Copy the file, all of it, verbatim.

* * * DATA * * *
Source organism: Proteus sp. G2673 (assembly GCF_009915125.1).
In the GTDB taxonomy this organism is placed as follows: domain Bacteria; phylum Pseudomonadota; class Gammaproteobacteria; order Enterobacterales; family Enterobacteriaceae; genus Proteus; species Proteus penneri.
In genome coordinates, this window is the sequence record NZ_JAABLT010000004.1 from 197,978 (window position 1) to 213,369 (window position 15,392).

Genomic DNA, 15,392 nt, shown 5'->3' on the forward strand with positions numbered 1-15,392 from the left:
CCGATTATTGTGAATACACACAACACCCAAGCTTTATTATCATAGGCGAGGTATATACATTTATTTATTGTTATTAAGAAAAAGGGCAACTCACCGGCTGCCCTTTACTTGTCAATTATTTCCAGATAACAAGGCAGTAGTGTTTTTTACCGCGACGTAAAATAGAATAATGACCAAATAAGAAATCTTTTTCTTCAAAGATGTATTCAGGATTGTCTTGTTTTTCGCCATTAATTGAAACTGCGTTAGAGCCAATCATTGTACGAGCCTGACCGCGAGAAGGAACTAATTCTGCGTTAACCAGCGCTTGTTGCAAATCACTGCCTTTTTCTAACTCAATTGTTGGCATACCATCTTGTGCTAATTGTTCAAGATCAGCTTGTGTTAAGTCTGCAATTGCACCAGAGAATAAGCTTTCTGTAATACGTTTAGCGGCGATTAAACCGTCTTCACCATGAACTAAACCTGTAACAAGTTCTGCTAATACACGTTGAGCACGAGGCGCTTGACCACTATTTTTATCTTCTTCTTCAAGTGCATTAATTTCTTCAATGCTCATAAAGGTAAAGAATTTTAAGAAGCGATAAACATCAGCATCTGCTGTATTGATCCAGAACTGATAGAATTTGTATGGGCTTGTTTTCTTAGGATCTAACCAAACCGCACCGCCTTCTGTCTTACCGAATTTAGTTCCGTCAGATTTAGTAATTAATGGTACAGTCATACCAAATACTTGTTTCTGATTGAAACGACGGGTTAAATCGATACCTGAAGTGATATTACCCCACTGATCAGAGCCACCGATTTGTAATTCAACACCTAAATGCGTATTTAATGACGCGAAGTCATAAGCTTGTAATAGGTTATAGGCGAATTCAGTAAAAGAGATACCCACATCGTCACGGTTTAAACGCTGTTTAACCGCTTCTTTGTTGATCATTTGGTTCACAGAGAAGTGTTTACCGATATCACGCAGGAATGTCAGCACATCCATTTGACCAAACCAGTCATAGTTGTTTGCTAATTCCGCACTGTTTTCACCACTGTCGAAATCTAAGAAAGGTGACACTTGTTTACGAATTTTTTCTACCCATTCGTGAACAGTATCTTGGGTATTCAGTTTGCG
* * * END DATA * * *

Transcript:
Source organism: Proteus sp. G2673 (assembly GCF_009915125.1).
In the GTDB taxonomy this organism is placed as follows: domain Bacteria; phylum Pseudomonadota; class Gammaproteobacteria; order Enterobacterales; family Enterobacteriaceae; genus Proteus; species Proteus penneri.
In genome coordinates, this window is the sequence record NZ_JAABLT010000004.1 from 197,978 (window position 1) to 213,369 (window position 15,392).

Genomic DNA, 15,392 nt, shown 5'->3' on the forward strand with positions numbered 1-15,392 from the left:
CCGATTATTGTGAATACACACAACACCCAAGCTTTATTATCATAGGCGAGGTATATACATTTATTTATTGTTATTAAGAAAAAGGGCAACTCACCGGCTGCCCTTTACTTGTCAATTATTTCCAGATAACAAGGCAGTAGTGTTTTTTACCGCGACGTAAAATAGAATAATGACCAAATAAGAAATCTTTTTCTTCAAAGATGTATTCAGGATTGTCTTGTTTTTCGCCATTAATTGAAACTGCGTTAGAGCCAATCATTGTACGAGCCTGACCGCGAGAAGGAACTAATTCTGCGTTAACCAGCGCTTGTTGCAAATCACTGCCTTTTTCTAACTCAATTGTTGGCATACCATCTTGTGCTAATTGTTCAAGATCAGCTTGTGTTAAGTCTGCAATTGCACCAGAGAATAAGCTTTCTGTAATACGTTTAGCGGCGATTAAACCGTCTTCACCATGAACTAAACCTGTAACAAGTTCTGCTAATACACGTTGAGCACGAGGCGCTTGACCACTATTTTTATCTTCTTCTTCAAGTGCATTAATTTCTTCAATGCTCATAAAGGTAAAGAATTTTAAGAAGCGATAAACATCAGCATCTGCTGTATTGATCCAGAACTGATAGAATTTGTATGGGCTTGTTTTCTTAGGATCTAACCAAACCGCACCGCCTTCTGTCTTACCGAATTTAGTTCCGTCAGATTTAGTAATTAATGGTACAGTCATACCAAATACTTGTTTCTGATTGAAACGACGGGTTAAATCGATACCTGAAGTGATATTACCCCACTGATCAGAGCCACCGATTTGTAATTCAACACCTAAATGCGTATTTAATGACGCGAAGTCATAAGCTTGTAATAGGTTATAGGCGAATTCAGTAAAAGAGATACCCACATCGTCACGGTTTAAACGCTGTTTAACCGCTTCTTTGTTGATCATTTGGTTCACAGAGAAGTGTTTACCGATATCACGCAGGAATGTCAGCACATCCATTTGACCAAACCAGTCATAGTTGTTTGCTAATTCCGCACTGTTTTCACCACTGTCGAAATCTAAGAAAGGTGACACTTGTTTACGAATTTTTTCTACCCATTCGTGAACAGTATCTTGGGTATTCAGTTTGCG